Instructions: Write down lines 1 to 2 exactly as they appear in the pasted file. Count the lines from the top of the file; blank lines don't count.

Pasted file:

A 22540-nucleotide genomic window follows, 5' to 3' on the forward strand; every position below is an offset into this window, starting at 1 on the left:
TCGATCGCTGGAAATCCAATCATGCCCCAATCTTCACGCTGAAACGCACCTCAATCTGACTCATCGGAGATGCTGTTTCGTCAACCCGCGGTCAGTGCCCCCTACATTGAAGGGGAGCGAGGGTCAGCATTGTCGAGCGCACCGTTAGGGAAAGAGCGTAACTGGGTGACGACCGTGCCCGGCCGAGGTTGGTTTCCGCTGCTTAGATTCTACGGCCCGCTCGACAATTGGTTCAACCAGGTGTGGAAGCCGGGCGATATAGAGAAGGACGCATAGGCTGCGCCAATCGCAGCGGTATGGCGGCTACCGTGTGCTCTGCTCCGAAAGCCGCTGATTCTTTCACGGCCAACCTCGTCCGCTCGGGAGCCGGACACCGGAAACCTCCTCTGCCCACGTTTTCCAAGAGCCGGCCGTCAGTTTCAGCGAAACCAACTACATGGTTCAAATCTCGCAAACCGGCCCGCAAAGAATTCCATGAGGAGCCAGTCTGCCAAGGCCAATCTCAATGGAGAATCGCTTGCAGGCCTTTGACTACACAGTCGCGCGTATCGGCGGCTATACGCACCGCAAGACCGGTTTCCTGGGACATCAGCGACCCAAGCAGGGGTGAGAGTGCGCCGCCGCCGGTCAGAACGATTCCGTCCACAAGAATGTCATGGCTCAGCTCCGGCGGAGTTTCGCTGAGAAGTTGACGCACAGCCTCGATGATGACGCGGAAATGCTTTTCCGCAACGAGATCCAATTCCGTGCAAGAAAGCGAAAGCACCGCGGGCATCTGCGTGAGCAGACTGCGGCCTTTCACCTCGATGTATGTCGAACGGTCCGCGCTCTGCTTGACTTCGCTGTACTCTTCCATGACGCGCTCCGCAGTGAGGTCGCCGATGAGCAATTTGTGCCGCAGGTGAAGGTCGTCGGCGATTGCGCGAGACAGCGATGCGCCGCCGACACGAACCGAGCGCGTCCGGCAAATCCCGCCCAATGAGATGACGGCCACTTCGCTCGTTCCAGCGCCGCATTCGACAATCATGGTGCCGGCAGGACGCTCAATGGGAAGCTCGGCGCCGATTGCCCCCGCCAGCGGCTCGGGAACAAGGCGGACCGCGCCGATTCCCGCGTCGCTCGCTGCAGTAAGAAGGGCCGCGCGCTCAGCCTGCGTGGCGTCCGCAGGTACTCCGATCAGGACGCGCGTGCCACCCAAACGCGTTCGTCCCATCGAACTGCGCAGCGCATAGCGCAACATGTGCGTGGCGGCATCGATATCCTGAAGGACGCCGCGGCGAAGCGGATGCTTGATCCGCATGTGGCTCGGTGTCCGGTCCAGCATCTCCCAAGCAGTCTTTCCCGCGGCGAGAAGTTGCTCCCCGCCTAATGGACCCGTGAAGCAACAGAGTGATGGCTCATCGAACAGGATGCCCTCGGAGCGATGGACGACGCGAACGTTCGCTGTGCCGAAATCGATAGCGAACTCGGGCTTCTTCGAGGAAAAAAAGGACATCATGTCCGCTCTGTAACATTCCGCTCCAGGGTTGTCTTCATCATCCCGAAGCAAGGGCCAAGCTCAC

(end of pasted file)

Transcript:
A 22540-nucleotide genomic window follows, 5' to 3' on the forward strand; every position below is an offset into this window, starting at 1 on the left:
TCGATCGCTGGAAATCCAATCATGCCCCAATCTTCACGCTGAAACGCACCTCAATCTGACTCATCGGAGATGCTGTTTCGTCAACCCGCGGTCAGTGCCCCCTACATTGAAGGGGAGCGAGGGTCAGCATTGTCGAGCGCACCGTTAGGGAAAGAGCGTAACTGGGTGACGACCGTGCCCGGCCGAGGTTGGTTTCCGCTGCTTAGATTCTACGGCCCGCTCGACAATTGGTTCAACCAGGTGTGGAAGCCGGGCGATATAGAGAAGGACGCATAGGCTGCGCCAATCGCAGCGGTATGGCGGCTACCGTGTGCTCTGCTCCGAAAGCCGCTGATTCTTTCACGGCCAACCTCGTCCGCTCGGGAGCCGGACACCGGAAACCTCCTCTGCCCACGTTTTCCAAGAGCCGGCCGTCAGTTTCAGCGAAACCAACTACATGGTTCAAATCTCGCAAACCGGCCCGCAAAGAATTCCATGAGGAGCCAGTCTGCCAAGGCCAATCTCAATGGAGAATCGCTTGCAGGCCTTTGACTACACAGTCGCGCGTATCGGCGGCTATACGCACCGCAAGACCGGTTTCCTGGGACATCAGCGACCCAAGCAGGGGTGAGAGTGCGCCGCCGCCGGTCAGAACGATTCCGTCCACAAGAATGTCATGGCTCAGCTCCGGCGGAGTTTCGCTGAGAAGTTGACGCACAGCCTCGATGATGACGCGGAAATGCTTTTCCGCAACGAGATCCAATTCCGTGCAAGAAAGCGAAAGCACCGCGGGCATCTGCGTGAGCAGACTGCGGCCTTTCACCTCGATGTATGTCGAACGGTCCGCGCTCTGCTTGACTTCGCTGTACTCTTCCATGACGCGCTCCGCAGTGAGGTCGCCGATGAGCAATTTGTGCCGCAGGTGAAGGTCGTCGGCGATTGCGCGAGACAGCGATGCGCCGCCGACACGAACCGAGCGCGTCCGGCAAATCCCGCCCAATGAGATGACGGCCACTTCGCTCGTTCCAGCGCCGCATTCGACAATCATGGTGCCGGCAGGACGCTCAATGGGAAGCTCGGCGCCGATTGCCCCCGCCAGCGGCTCGGGAACAAGGCGGACCGCGCCGATTCCCGCGTCGCTCGCTGCAGTAAGAAGGGCCGCGCGCTCAGCCTGCGTGGCGTCCGCAGGTACTCCGATCAGGACGCGCGTGCCACCCAAACGCGTTCGTCCCATCGAACTGCGCAGCGCATAGCGCAACATGTGCGTGGCGGCATCGATATCCTGAAGGACGCCGCGGCGAAGCGGATGCTTGATCCGCATGTGGCTCGGTGTCCGGTCCAGCATCTCCCAAGCAGTCTTTCCCGCGGCGAGAAGTTGCTCCCCGCCTAATGGACCCGTGAAGCAACAGAGTGATGGCTCATCGAACAGGATGCCCTCGGAGCGATGGACGACGCGAACGTTCGCTGTGCCGAAATCGATAGCGAACTCGGGCTTCTTCGAGGAAAAAAAGGACATCATGTCCGCTCTGTAACATTCCGCTCCAGGGTTGTCTTCATCATCCCGAAGCAAGGGCCAAGCTCAC